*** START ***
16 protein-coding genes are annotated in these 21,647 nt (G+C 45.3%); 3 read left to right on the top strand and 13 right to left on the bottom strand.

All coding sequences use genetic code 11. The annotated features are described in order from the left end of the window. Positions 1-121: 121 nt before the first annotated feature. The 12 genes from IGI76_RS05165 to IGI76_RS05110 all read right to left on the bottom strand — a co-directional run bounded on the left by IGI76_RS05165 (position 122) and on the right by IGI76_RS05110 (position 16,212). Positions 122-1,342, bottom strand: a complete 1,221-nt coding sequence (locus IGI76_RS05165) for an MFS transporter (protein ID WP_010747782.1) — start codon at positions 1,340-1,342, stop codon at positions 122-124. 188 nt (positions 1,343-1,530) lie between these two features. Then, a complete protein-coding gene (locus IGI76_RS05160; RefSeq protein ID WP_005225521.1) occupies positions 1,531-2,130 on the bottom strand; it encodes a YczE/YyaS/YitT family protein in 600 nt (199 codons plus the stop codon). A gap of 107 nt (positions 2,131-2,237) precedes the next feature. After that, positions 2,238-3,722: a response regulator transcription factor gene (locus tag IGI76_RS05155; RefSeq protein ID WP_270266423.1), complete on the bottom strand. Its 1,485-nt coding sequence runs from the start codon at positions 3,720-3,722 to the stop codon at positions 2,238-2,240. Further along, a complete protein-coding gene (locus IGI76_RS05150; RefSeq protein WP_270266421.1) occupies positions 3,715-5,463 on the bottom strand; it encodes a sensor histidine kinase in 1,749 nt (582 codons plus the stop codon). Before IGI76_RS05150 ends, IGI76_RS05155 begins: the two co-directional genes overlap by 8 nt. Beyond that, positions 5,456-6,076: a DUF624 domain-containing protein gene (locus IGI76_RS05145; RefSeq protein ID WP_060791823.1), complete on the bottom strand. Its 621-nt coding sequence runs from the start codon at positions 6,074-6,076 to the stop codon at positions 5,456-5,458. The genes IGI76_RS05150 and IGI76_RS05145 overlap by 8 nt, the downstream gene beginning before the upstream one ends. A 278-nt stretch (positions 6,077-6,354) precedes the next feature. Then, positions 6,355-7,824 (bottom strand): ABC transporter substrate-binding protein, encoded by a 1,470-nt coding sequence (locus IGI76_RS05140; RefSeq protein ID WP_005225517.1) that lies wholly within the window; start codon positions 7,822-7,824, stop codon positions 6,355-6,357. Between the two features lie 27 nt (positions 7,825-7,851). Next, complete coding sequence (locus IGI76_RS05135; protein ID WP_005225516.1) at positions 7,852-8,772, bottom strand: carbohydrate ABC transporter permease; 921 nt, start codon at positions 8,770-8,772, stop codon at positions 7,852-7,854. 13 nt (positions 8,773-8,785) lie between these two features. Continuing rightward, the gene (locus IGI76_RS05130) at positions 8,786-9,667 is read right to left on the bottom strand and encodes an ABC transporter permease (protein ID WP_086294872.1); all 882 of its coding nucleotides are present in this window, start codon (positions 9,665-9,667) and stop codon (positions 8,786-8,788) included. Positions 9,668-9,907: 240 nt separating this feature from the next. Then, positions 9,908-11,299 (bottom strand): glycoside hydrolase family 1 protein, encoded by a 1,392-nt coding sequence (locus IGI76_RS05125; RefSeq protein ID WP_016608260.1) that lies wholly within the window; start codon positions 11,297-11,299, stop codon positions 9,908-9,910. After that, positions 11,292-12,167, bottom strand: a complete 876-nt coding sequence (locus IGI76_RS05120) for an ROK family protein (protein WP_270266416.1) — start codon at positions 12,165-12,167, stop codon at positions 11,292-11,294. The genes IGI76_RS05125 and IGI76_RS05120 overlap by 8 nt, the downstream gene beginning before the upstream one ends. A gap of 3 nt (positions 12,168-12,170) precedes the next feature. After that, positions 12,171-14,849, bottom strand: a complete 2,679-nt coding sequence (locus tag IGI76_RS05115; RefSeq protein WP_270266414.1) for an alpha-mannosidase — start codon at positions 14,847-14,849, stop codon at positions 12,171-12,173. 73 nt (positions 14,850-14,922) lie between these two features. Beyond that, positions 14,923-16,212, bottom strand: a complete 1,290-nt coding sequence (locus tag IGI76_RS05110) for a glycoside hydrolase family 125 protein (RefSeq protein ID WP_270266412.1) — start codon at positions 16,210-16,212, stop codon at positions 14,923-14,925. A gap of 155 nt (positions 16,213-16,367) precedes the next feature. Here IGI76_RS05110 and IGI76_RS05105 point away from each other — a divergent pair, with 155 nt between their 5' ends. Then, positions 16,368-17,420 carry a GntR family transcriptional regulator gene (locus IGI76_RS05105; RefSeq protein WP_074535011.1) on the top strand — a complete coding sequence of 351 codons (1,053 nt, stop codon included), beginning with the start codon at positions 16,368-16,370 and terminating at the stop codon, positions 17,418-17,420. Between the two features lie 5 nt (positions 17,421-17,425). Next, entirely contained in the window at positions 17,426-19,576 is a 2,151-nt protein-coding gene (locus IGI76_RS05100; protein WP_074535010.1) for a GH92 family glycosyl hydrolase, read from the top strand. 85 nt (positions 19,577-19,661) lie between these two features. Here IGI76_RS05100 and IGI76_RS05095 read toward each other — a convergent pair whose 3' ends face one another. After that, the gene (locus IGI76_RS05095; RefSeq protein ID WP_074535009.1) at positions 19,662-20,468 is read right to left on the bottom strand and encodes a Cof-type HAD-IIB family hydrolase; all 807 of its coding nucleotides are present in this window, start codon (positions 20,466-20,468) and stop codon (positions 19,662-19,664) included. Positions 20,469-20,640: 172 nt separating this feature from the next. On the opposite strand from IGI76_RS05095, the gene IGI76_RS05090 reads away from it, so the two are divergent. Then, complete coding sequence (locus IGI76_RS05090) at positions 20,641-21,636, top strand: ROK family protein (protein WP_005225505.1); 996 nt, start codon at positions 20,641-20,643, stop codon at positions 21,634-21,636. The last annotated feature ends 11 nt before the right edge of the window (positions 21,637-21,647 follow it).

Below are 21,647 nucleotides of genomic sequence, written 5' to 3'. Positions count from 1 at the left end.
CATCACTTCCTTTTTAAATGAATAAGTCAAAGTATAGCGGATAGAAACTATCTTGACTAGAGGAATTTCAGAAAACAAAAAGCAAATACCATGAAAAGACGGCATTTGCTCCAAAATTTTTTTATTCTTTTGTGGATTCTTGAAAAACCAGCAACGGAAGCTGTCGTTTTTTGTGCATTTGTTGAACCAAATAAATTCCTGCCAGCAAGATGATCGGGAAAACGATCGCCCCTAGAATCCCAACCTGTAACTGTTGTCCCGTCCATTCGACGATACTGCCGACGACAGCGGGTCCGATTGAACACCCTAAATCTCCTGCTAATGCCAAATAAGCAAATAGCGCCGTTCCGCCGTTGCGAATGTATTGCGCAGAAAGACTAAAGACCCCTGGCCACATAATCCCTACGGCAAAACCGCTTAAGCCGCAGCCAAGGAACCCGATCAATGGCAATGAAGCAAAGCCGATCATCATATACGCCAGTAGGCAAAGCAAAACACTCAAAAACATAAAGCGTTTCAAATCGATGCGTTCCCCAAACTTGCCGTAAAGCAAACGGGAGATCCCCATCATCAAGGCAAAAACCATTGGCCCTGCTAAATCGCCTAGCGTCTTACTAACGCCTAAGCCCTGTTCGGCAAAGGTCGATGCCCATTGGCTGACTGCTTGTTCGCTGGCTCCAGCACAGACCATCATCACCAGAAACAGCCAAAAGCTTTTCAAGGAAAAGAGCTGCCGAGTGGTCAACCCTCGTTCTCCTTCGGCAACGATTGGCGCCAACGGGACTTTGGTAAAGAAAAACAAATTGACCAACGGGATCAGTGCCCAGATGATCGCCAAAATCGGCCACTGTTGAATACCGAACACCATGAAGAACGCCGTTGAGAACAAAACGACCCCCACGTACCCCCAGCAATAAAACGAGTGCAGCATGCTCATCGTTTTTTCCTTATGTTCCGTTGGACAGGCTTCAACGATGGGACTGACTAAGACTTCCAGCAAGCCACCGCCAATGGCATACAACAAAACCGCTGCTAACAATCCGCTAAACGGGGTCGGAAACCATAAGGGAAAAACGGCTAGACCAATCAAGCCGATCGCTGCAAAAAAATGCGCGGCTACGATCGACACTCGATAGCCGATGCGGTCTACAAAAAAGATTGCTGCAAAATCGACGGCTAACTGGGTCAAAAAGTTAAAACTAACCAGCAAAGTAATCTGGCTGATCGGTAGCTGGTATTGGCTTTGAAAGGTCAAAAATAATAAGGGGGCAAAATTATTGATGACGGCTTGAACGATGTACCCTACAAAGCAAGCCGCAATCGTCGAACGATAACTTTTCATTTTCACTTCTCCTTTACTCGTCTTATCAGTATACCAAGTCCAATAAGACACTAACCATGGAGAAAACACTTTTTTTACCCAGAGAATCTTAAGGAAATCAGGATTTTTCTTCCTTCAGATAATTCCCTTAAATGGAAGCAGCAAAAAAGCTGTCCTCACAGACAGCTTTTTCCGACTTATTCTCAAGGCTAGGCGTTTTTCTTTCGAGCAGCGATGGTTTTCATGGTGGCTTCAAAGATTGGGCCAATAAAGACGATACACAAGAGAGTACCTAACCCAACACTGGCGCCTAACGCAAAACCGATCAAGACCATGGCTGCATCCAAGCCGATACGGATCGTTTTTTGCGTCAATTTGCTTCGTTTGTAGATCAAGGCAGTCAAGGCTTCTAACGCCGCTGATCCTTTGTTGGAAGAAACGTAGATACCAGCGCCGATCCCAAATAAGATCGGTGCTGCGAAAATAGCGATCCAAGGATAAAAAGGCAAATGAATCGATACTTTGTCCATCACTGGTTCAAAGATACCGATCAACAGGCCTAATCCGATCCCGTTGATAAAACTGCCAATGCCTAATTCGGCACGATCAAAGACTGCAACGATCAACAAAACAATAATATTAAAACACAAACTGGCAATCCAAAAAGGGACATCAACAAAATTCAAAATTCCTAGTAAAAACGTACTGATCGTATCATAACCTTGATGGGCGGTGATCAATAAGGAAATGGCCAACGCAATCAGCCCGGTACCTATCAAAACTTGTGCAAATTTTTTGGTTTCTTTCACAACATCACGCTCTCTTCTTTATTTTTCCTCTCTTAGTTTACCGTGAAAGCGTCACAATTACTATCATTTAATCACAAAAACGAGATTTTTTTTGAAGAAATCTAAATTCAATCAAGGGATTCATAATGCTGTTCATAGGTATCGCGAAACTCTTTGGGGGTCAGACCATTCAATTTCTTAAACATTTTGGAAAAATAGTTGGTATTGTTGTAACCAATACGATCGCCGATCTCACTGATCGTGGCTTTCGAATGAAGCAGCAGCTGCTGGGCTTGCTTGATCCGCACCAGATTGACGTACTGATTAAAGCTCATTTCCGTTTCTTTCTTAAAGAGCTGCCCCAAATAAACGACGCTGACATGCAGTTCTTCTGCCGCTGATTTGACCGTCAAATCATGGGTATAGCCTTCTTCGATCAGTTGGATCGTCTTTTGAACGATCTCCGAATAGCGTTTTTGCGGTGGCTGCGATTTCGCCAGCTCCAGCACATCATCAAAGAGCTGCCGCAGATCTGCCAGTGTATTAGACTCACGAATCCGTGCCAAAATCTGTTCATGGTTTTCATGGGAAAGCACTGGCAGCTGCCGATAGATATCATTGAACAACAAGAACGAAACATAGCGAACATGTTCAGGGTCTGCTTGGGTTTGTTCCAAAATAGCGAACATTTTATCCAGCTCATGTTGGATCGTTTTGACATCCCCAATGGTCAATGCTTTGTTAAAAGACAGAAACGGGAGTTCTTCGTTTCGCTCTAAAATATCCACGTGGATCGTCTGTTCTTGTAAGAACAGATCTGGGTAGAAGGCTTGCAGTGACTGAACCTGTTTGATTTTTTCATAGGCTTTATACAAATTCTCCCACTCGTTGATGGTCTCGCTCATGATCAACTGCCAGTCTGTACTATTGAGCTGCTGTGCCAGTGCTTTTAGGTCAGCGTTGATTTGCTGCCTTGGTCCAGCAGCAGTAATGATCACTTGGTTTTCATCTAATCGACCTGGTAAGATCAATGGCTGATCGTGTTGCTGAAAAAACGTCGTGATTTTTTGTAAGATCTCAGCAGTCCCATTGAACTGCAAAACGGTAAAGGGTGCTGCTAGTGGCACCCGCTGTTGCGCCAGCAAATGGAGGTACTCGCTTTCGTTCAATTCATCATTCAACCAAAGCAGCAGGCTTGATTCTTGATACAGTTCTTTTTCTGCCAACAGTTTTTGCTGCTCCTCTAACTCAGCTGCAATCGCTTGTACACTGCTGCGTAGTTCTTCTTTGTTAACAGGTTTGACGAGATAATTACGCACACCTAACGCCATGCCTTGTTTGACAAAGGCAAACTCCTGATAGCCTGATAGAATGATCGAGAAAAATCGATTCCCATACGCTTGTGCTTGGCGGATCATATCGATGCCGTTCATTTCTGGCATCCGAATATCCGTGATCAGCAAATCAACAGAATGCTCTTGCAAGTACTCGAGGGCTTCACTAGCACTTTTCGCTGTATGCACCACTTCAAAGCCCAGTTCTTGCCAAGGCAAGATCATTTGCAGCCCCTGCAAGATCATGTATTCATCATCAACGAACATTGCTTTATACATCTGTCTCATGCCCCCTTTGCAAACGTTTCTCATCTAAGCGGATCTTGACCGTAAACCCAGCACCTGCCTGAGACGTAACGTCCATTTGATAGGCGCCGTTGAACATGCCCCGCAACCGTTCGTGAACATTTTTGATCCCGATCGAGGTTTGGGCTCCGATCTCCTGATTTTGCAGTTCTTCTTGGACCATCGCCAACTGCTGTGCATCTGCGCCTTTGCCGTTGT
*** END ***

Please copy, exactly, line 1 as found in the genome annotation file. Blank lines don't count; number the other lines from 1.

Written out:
16 protein-coding genes are annotated in these 21,647 nt (G+C 45.3%); 3 read left to right on the top strand and 13 right to left on the bottom strand.